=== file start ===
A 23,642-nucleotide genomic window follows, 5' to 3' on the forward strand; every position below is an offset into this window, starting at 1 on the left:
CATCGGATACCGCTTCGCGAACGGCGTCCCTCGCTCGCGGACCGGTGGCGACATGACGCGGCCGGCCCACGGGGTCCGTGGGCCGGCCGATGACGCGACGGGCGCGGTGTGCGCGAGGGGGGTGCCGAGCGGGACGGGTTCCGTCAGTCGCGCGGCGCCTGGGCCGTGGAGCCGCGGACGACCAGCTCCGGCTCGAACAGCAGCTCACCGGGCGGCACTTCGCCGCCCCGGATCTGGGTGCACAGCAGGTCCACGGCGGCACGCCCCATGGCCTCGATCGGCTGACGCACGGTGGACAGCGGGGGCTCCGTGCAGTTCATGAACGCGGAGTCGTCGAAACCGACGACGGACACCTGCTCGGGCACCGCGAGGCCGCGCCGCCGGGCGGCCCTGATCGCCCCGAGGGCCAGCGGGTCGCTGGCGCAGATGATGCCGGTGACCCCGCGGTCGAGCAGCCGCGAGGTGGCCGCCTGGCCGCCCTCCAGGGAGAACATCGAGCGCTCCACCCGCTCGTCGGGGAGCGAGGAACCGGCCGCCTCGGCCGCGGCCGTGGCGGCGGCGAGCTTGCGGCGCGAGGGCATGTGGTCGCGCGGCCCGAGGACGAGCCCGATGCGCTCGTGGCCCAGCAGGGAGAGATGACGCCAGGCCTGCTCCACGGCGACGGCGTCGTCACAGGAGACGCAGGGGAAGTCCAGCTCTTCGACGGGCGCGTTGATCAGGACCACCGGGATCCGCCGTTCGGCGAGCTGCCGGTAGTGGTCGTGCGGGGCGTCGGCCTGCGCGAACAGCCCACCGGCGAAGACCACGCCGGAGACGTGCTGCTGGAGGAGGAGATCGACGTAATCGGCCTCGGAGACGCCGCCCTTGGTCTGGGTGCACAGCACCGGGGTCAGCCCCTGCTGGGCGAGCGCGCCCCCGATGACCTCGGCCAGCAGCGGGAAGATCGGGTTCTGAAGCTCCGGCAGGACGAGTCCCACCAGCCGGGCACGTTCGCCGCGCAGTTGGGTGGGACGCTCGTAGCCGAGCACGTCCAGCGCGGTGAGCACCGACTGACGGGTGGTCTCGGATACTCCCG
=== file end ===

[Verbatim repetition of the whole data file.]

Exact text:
A 23,642-nucleotide genomic window follows, 5' to 3' on the forward strand; every position below is an offset into this window, starting at 1 on the left:
CATCGGATACCGCTTCGCGAACGGCGTCCCTCGCTCGCGGACCGGTGGCGACATGACGCGGCCGGCCCACGGGGTCCGTGGGCCGGCCGATGACGCGACGGGCGCGGTGTGCGCGAGGGGGGTGCCGAGCGGGACGGGTTCCGTCAGTCGCGCGGCGCCTGGGCCGTGGAGCCGCGGACGACCAGCTCCGGCTCGAACAGCAGCTCACCGGGCGGCACTTCGCCGCCCCGGATCTGGGTGCACAGCAGGTCCACGGCGGCACGCCCCATGGCCTCGATCGGCTGACGCACGGTGGACAGCGGGGGCTCCGTGCAGTTCATGAACGCGGAGTCGTCGAAACCGACGACGGACACCTGCTCGGGCACCGCGAGGCCGCGCCGCCGGGCGGCCCTGATCGCCCCGAGGGCCAGCGGGTCGCTGGCGCAGATGATGCCGGTGACCCCGCGGTCGAGCAGCCGCGAGGTGGCCGCCTGGCCGCCCTCCAGGGAGAACATCGAGCGCTCCACCCGCTCGTCGGGGAGCGAGGAACCGGCCGCCTCGGCCGCGGCCGTGGCGGCGGCGAGCTTGCGGCGCGAGGGCATGTGGTCGCGCGGCCCGAGGACGAGCCCGATGCGCTCGTGGCCCAGCAGGGAGAGATGACGCCAGGCCTGCTCCACGGCGACGGCGTCGTCACAGGAGACGCAGGGGAAGTCCAGCTCTTCGACGGGCGCGTTGATCAGGACCACCGGGATCCGCCGTTCGGCGAGCTGCCGGTAGTGGTCGTGCGGGGCGTCGGCCTGCGCGAACAGCCCACCGGCGAAGACCACGCCGGAGACGTGCTGCTGGAGGAGGAGATCGACGTAATCGGCCTCGGAGACGCCGCCCTTGGTCTGGGTGCACAGCACCGGGGTCAGCCCCTGCTGGGCGAGCGCGCCCCCGATGACCTCGGCCAGCAGCGGGAAGATCGGGTTCTGAAGCTCCGGCAGGACGAGTCCCACCAGCCGGGCACGTTCGCCGCGCAGTTGGGTGGGACGCTCGTAGCCGAGCACGTCCAGCGCGGTGAGCACCGACTGACGGGTGGTCTCGGATACTCCCG